It's been a long time, and you can't really call it angst if it's simply part of your life, but--I've been having family issues. One of my kids is sick, and it's occupying a lot of my time, mind, and life. Funny how you figure--they grow up, you'd get over the part where they get sick since they're not small anymore. Not cute, I guess.
I recently talked to someone who said she had the impression grief had a shelf life. You'd take "this" long to get over an illness, and "that" long to get over a death. Not for the griever, but for the waiters--people waiting for whoever it is in mourning to snap out of it and come back to themselves. I suspect I'm in pre-grief. If you've read my blog over the past four years, you might know that I lost my husband, and that makes it sound like I misplaced him or something, but it's a little more elegant than saying he had a stroke. Funny how I imagined we'd have more time. Twenty-eight years is a long time, and we wasted a lot of it arguing and bickering over all the usual things--money, the kids, jobs and where we'd go on our infrequent days off together. Massanutten is on my no-go list, simply because we always meant to go and never did. And Limestone, because it wouldn't be the same without him.
My kid has been sick for a long time, but earlier this year--he got worse. I suspect I have issues. I never had a chance to say goodbye to Jack, take that trip to the Appalachians, or sit and talk about things that mattered to us. Not bills, not the kids--but us. And I'm trying to make up for it by listening to my kid, and being there when he needs me. So one day--hopefully many years in the future, I won't have regrets.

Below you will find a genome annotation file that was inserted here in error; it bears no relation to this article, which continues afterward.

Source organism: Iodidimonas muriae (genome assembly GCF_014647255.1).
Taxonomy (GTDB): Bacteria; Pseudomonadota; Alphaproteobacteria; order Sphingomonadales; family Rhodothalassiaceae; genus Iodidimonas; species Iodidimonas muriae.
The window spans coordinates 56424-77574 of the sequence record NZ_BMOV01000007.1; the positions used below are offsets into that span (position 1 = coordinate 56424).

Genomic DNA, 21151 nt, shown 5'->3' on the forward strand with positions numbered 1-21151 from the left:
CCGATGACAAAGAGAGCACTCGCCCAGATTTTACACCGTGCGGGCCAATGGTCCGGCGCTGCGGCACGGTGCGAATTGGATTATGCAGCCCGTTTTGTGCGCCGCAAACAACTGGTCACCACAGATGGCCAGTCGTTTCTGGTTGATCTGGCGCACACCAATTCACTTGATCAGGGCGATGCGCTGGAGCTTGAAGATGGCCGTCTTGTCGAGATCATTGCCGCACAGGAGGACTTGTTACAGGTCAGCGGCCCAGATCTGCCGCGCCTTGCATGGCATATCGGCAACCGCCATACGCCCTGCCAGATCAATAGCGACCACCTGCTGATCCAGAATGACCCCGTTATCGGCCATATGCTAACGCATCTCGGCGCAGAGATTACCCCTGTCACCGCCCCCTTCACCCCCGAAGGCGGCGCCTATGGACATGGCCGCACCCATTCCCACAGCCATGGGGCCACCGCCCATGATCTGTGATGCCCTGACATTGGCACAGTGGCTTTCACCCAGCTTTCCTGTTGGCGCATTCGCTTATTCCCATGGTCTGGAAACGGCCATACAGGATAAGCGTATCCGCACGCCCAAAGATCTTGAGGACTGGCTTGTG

I used up a lot of time and energy recovering from Jack, finding my way as a single mother, dealing with my kid's issues and the constant, sucking emotional black hole of being unable to fix my child. Much as I loved the workshops and everything else I juggled, my schedule was brutal. I suspect--no, I know--I had a temporary breakdown and reached the end of my rope. There are only so many years you can live on three hours of sleep, a four pack of energy drinks and sheer, stubborn will. The hives and anemia were just part of a larger problem.
I shut off everything after my last workshop--and didn't talk to anyone for months. It's taken months, but I can now see exactly how much emotional load-bearing I can do on any given day. Writing is helping me to cope. I thought I'd lost it, but I suspect the pressure to perform and leftover guilt from spending the time I had left with Jack immersed in my fantasy worlds had a lot to do with it. It's not much, just some fluffy goofball erotica. I started out as a regency writer and can't seem to escape, except for my StallingCo stuff. Maybe I'll dig out and dust off my first story, I dunno. The pressure is gone and I'm just writing for myself. I always did like Danton.
Barring something horrible and unforeseen, I should be back to normal--have I ever been normal--soon. But in the meanwhile, if you could spare a kind thought or a prayer for my son, I'd really appreciate it.